We now have our first look at the official shape “meaningful use” of electronic health record (EHR) technology will likely take – in the near future, at least. As many had anticipated, one of the principal underlying themes is interoperability.
The long-anticipated proposed rule defining meaningful use finally was released by the Centers for Medicare and Medicaid Services (CMS) on Dec. 30. On the same day, we also received the interim final rule setting initial EHR technology standards, implementation specifications and certification criteria from the Office of the National Coordinator for Health Information Technology (ONC).
You can view both rules in the Jan. 13, 2010, Federal Register at http://www.access.gpo.gov/su_docs/fedreg/a100113c.html.
As it turns out, CMS will define meaningful use objectives in three distinct stages. Providers who meet the criteria in each of the three stages may be eligible for thousands of dollars in incentive bonuses through the American Recovery and Reinvestment Act (ARRA). In the initial proposal, however, CMS has only defined the requirements for Stage 1, which focuses on:
“…electronically capturing health information in a coded format; using that information to track key clinical conditions and communicating that information for care coordination purposes…implementing clinical decision support tools to facilitate disease and medication management; and reporting clinical quality measures and public health information.”
Stage 1 includes many of the recommendations that the HIT Policy Committee made last summer, although with modifications. Among them: use computerized provider order entry (CPOE); implement drug-drug, drug-allergy and drug-formulary checks; maintain up-to-date problem lists; use electronic prescribing; incorporate clinical lab-test results into EHR as structured data; and check insurance eligibility electronically from public and private payers.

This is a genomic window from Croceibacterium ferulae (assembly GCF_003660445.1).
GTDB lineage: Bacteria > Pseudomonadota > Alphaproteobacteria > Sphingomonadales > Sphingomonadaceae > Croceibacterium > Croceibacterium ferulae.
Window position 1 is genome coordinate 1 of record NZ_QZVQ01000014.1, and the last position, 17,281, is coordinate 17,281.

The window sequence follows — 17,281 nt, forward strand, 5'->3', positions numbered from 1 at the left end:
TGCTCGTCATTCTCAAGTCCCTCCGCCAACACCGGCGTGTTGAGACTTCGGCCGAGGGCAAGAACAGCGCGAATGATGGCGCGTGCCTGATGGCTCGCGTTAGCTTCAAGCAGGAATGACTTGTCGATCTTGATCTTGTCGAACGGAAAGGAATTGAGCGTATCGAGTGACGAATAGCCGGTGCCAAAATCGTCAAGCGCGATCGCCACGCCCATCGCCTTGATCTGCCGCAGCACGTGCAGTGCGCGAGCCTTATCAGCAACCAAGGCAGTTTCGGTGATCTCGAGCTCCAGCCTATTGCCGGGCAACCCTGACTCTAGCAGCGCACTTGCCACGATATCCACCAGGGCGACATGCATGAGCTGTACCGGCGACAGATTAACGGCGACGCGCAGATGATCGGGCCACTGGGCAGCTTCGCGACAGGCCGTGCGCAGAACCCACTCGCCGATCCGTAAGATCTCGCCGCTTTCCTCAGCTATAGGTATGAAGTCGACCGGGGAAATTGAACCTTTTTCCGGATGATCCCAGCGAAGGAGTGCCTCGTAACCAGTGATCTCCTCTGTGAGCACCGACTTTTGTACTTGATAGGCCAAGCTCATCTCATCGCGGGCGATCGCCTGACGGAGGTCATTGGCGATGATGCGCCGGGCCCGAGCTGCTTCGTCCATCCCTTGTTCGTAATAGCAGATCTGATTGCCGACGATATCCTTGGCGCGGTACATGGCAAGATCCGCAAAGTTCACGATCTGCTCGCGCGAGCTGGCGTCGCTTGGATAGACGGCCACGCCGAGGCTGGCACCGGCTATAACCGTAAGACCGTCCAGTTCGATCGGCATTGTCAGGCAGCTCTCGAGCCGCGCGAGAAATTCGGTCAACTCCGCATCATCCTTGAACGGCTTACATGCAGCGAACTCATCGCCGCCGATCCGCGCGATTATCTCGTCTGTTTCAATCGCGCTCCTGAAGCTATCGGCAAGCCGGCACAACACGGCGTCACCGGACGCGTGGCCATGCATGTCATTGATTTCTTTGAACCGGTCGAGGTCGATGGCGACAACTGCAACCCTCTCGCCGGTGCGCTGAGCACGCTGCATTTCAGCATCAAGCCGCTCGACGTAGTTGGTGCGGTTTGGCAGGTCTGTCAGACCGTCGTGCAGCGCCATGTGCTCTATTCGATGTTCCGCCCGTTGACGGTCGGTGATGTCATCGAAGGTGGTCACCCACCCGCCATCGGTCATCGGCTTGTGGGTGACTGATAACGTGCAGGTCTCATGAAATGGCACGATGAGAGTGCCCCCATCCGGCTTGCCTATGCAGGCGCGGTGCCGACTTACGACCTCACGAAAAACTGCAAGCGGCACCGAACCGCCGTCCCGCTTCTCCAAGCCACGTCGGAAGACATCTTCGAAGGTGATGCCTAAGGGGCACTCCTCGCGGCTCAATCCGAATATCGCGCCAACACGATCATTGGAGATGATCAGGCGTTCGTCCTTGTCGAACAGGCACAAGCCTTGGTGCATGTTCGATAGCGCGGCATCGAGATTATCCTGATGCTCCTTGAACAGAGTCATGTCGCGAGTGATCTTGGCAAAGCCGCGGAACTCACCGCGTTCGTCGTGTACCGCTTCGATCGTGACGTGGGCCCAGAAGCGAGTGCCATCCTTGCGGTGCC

Stage 2 criteria, to be proposed by the end of 2011, is expected to expand on Stage 1 criteria to more fully emphasize structured data exchange. Stage 3 will focus on “…decision support for national high priority conditions, patient access to self management tools, access to comprehensive patient data and improving population health.”
Look closely at this proposal. As you read, it becomes clear that interoperability is a major tenant of meaningful use. In fact, I would argue that saying this proposal defines meaningful use of “the EHR” falls short of the whole truth. Be careful not to limit your thinking to “medical record” technology alone. The reality is that the current definition requires interoperability across the entire HIT spectrum. CPOE, e-prescribing, clinical and outcomes data, insurance eligibility. You cannot achieve even these elements – which represent just the tip of the iceberg – unless interoperability is a criterion for every aspect of your HIT.
“‘Meaningful use’ is a term defined by CMS and describes the use of HIT that furthers the goals of information exchange among health care professionals.” That statement, found in the background section of the proposed rule, points to the undeniable standard toward which we are headed. It requires us to move data not only within our own organizations, but among myriad entities and applications.
Does your HIT – across the board – possess the interoperability necessary to meet future requirements? That’s the question we all must examine. Feel free to share your thoughts below.